"Delicious Mix of Murder, Fantasy, Humor and Human Longing"

I just need to say real quick that I've actually met Neil Gaiman at a book signing in St. Paul, Minnesota where my dad brought me along, although at the time I didn't really know who he was. I live less than an hour from his house where he's a bee-keeper. My uncle Bob is also a bee-keeper and has apparently spoke with Gaiman about the harvest season one time. Thought that was pretty nifty.

Anyway, I ended up reading The Graveyard Book instead of Anansi Boys because the story just intrigued me; the idea of an orphan being brought up by the dead just seems very clever and mysterious. I found it interesting then when we watched the DVD in class and he spoke about how he got the idea for the book by watching his little boy pedal his tricycle around the graveyard they lived by. When he then related his work as re-vamping (no pun intended) The Jungle Book, it just clicked after reading the book.

I thought I would just make some comparisons then between The Graveyard Book and The Jungle Book, besides the closeness of their titles. Instead of having wolves, monkeys, and tigers, Gaiman uses vampires, ghosts, and ghouls. Like in The Jungle Book, every chapter within the book is almost a story within itself; in this case Nobody is about two years older in each chapter. The think the idea is brilliant since children nowadays aren't scared of animals, and usually empathize with them. I didn't have very high expectations while reading this because it IS written to be intended for children, but I actually loved it. The only drawback I had was that since this is the case, the book is fairly clean and doesn't go too deep, which I think could be elaborated for an adult version. I would love it if he were expand on this book for adults.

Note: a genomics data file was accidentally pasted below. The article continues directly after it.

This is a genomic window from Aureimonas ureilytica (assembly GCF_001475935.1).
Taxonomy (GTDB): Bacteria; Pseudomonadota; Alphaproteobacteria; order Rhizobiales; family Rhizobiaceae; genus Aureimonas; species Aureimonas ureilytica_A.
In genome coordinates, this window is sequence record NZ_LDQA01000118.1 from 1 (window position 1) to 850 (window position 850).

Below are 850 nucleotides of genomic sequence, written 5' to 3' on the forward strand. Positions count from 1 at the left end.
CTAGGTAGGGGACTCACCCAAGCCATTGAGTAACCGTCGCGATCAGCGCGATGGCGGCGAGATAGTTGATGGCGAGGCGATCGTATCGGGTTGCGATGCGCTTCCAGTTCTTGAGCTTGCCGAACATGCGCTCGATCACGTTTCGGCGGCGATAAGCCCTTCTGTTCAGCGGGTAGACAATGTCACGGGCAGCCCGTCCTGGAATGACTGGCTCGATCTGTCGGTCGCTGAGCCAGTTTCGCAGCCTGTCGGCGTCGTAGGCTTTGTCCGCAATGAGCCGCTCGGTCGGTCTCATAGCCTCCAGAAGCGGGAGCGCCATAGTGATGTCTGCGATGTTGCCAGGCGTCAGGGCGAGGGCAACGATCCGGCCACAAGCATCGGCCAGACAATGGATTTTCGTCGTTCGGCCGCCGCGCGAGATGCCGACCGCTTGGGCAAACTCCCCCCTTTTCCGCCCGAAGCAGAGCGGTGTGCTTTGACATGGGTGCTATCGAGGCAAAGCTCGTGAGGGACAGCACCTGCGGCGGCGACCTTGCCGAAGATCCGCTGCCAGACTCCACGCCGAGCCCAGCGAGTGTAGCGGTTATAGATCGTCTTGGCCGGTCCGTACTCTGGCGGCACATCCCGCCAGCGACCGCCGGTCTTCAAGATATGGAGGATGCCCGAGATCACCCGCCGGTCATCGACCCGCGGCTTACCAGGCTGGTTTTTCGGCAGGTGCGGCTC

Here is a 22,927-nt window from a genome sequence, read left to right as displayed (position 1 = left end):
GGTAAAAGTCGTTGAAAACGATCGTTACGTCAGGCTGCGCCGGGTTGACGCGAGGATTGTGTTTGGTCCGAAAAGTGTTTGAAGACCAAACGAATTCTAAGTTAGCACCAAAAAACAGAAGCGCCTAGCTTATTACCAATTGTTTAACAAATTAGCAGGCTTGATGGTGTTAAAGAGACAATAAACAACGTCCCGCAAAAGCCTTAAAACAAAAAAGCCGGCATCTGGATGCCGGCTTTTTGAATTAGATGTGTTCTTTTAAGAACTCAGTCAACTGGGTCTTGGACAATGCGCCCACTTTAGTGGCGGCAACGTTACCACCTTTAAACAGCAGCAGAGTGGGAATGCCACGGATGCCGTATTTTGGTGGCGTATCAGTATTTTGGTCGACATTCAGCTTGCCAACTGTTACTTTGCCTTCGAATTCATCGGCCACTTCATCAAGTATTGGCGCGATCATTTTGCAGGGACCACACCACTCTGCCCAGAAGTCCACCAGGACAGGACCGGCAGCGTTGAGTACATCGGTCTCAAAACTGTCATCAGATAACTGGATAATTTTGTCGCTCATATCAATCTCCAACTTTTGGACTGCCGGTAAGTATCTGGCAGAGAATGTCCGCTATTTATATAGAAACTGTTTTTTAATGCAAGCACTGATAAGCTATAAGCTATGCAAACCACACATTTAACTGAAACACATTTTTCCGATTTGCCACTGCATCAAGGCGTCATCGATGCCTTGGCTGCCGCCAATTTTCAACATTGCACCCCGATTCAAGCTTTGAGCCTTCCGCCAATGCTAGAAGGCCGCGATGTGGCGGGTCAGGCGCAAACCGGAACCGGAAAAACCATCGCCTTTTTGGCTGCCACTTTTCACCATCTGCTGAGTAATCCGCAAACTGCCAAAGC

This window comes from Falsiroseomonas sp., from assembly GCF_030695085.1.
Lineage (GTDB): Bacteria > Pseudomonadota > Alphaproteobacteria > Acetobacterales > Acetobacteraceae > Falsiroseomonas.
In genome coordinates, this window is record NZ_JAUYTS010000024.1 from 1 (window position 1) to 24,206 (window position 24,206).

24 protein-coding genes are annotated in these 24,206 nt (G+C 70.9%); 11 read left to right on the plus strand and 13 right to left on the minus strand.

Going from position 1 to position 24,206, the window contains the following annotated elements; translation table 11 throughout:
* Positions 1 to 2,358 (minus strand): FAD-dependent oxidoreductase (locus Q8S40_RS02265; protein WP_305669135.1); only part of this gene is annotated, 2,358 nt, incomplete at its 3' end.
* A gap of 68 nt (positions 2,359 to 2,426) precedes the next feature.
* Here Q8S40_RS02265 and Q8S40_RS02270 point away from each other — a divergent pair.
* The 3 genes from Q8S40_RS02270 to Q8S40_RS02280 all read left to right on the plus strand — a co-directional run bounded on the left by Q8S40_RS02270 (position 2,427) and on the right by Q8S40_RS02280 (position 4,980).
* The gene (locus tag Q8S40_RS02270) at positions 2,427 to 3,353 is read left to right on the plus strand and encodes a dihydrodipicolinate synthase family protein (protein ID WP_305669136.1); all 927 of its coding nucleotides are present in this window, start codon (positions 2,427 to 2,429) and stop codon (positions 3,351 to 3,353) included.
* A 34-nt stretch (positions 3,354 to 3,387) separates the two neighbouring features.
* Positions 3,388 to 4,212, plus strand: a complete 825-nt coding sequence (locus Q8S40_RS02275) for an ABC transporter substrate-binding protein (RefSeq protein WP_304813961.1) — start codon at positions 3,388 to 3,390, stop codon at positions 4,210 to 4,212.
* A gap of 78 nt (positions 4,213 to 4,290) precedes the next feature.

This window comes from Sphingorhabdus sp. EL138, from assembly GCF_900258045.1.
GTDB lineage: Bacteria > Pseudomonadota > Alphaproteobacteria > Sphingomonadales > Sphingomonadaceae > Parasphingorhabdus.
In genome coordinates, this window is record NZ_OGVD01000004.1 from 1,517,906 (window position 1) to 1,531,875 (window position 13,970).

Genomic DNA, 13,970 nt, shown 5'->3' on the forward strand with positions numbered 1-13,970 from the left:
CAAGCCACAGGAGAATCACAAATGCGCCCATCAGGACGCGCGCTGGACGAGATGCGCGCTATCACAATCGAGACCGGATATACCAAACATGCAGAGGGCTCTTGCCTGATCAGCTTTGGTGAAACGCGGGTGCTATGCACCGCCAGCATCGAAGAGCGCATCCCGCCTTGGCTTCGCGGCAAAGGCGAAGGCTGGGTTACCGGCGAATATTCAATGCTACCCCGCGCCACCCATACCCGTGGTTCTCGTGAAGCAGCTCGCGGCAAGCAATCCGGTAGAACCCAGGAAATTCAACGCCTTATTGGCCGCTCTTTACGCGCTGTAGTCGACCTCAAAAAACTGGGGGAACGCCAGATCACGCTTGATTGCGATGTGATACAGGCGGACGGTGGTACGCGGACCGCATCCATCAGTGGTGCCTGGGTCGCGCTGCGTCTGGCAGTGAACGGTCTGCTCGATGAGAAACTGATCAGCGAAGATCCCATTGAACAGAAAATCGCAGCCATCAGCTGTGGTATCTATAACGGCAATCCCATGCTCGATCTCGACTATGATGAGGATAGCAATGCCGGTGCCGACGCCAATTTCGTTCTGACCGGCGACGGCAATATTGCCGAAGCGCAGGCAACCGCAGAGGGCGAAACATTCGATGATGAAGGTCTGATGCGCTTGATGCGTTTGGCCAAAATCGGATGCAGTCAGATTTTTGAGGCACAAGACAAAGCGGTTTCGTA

On a side note, Neil Jordan (Interview with the Vampire, The Brave One, The Crying Game) was hired to write and direct the film adaption of Gaiman's children novel. The UK studio that did the visual effects for The Dark Knight will handle the visuals, and the cast will probably consist of well-known British actors, like for the Harry Potter franchise, and the lead character of Nobody Owens will be played by several unknown actors being him at different ages. I guess that's having some difficulty now thought since Miramax was going to produce it, but Miramax basically disappeared last fall. So there's still a chance it could happen if they can get financing.